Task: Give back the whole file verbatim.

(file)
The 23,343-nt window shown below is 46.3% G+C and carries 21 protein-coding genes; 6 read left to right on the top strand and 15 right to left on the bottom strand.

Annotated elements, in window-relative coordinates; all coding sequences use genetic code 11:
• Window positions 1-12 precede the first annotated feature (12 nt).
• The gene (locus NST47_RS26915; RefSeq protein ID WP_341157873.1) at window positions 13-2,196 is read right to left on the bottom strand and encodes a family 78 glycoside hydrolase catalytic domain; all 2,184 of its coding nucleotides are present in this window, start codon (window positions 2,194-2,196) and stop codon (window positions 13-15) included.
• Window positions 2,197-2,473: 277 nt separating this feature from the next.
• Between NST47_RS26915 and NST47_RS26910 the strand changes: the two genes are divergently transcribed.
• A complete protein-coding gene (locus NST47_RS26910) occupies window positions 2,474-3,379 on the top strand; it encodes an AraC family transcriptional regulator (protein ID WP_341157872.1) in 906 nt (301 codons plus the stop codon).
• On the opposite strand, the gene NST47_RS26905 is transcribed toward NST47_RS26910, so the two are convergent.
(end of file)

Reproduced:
The 23,343-nt window shown below is 46.3% G+C and carries 21 protein-coding genes; 6 read left to right on the top strand and 15 right to left on the bottom strand.

Annotated elements, in window-relative coordinates; all coding sequences use genetic code 11:
• Window positions 1-12 precede the first annotated feature (12 nt).
• The gene (locus NST47_RS26915; RefSeq protein ID WP_341157873.1) at window positions 13-2,196 is read right to left on the bottom strand and encodes a family 78 glycoside hydrolase catalytic domain; all 2,184 of its coding nucleotides are present in this window, start codon (window positions 2,194-2,196) and stop codon (window positions 13-15) included.
• Window positions 2,197-2,473: 277 nt separating this feature from the next.
• Between NST47_RS26915 and NST47_RS26910 the strand changes: the two genes are divergently transcribed.
• A complete protein-coding gene (locus NST47_RS26910) occupies window positions 2,474-3,379 on the top strand; it encodes an AraC family transcriptional regulator (protein ID WP_341157872.1) in 906 nt (301 codons plus the stop codon).
• On the opposite strand, the gene NST47_RS26905 is transcribed toward NST47_RS26910, so the two are convergent.